If you are looking at different potential dog breeds then one of the questions you will likely have is how much each one sheds. Shedding can be an issue and it also involves more cleaning up and general grooming and maintenance. I was once in your very position asking these questions myself. Having owned our cockapoo Barley for some years now, I’d like to share some information on the topic and what you can expect.
So, do cockapoos shed? Cockapoos do shed, although to a lesser extent than other breeds. Other factors that influence shedding include the heritage, genetics, and the type of coat a Cockapoo has (Ringlet, Straight, or Tight Curley).
Let us now take a closer look at how cockapoos shed along with some considerations to not only stay on top of it, but ensure your cockapoo’s coat remains in the healthiest condition possible.
How Badly Do Cockapoos Shed?
Cockapoos are a popular dog because of their friendly, playful nature and their cute, cuddly appearance.
At a glance, cockapoos come in a variety of sizes and coats. Their fur varies between long and unkempt to tight-curls that come in a range of colors.
Cockapoos were bred to provide dog owners with a solution to pet allergies and shedding issues.
They are a mix of poodle and an American cocker spaniel, so if you want a dog that sheds less, you must factor in the coat they have inherited from their parents.
It’s worth noting that the cockapoo has a puppy coat that must fall out before its mature coat is revealed.
Your cockapoo might shed badly if it has a long coat or if it is shedding its puppy coat to make way for the new coat.
Once the adult coat comes through, your dog should shed significantly less. It might also shed as a result of changes in the weather and you may notice them shedding more in the summer to keep cool in warmer temperatures.
You might be surprised to discover that multigenerational bred cockapoos shed far less than first or second generational cockapoos.
This is because it’s easier to predict the type of coat with each generation of dog.
It can be hard to determine what type of coat a first-generation cockapoo will inherit from the spaniel and poodle.
Cockapoos that come from a poodle with short and curly hair are likely to shed less, but it’s not an exact predictor as the spaniel gene may counteract the poodle’s short hair gene.
Many cockapoo owners will tell you that their pets don’t shed, which is great news for a dog-owner concerned about pet allergies.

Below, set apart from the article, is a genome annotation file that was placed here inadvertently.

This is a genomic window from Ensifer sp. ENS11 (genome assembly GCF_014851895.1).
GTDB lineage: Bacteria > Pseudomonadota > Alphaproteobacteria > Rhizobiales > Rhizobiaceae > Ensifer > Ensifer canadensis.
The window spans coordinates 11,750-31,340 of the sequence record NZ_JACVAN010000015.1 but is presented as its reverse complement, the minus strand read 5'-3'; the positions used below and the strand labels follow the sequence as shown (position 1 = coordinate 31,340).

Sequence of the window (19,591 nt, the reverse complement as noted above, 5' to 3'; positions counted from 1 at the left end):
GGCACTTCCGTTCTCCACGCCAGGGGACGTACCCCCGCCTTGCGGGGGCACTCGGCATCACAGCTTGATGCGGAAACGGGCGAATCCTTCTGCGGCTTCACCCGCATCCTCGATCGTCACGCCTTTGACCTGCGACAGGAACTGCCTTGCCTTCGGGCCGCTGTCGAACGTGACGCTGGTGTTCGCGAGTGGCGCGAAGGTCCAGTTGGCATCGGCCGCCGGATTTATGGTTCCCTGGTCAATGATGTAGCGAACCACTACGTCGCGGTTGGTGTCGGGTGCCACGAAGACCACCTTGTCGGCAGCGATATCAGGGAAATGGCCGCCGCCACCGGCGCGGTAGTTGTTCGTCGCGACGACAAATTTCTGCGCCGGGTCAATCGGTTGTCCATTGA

However, you will find that constant grooming is required to minimize shedding.
If you look for advice on pet forums and social media, there is a lot of misinformation on the subject of hypoallergenic dogs, with many people claiming that hypoallergenic cockapoos exist.
All dogs have dandruff and hair, with some dogs producing less. The dogs that produce less, can be considered hypoallergenic, but it’s only because they have less impact on allergies.
Cockapoos can be included in this category and some might say that they are hypoallergenic.
Grooming For A Cockapoo
When it comes to grooming a cockapoo there are two distinct stages that dictate what you can expect and how it should be done.
The first is the puppy coat, and then there is the adult coat.
Of course, there are also different types of adult coat which is determined by the heritage of the cockapoo and what they inherit from their spaniel and poodle lineage.
Grooming The Puppy Coat
A cockapoo puppy coat is fairly manageable regardless of the coat type. Your puppy will need a brushing regime, lasting ten minutes or more with every session.
Five brushing sessions a week is all that is needed to keep your puppy’s fur in good condition.
First and foremost, you will need to get a good and appropriate brush.
From there you will need something to keep their nails trim, a nail grinder is generally best and safest to use.
Your puppy might be a little nervous when you first groom them, so make sure you always have treats to hand and give them lots of praise.
This will ensure they have a positive experience with every grooming session.
You must clip your puppy’s nails every 2-3 months using the nail clippers.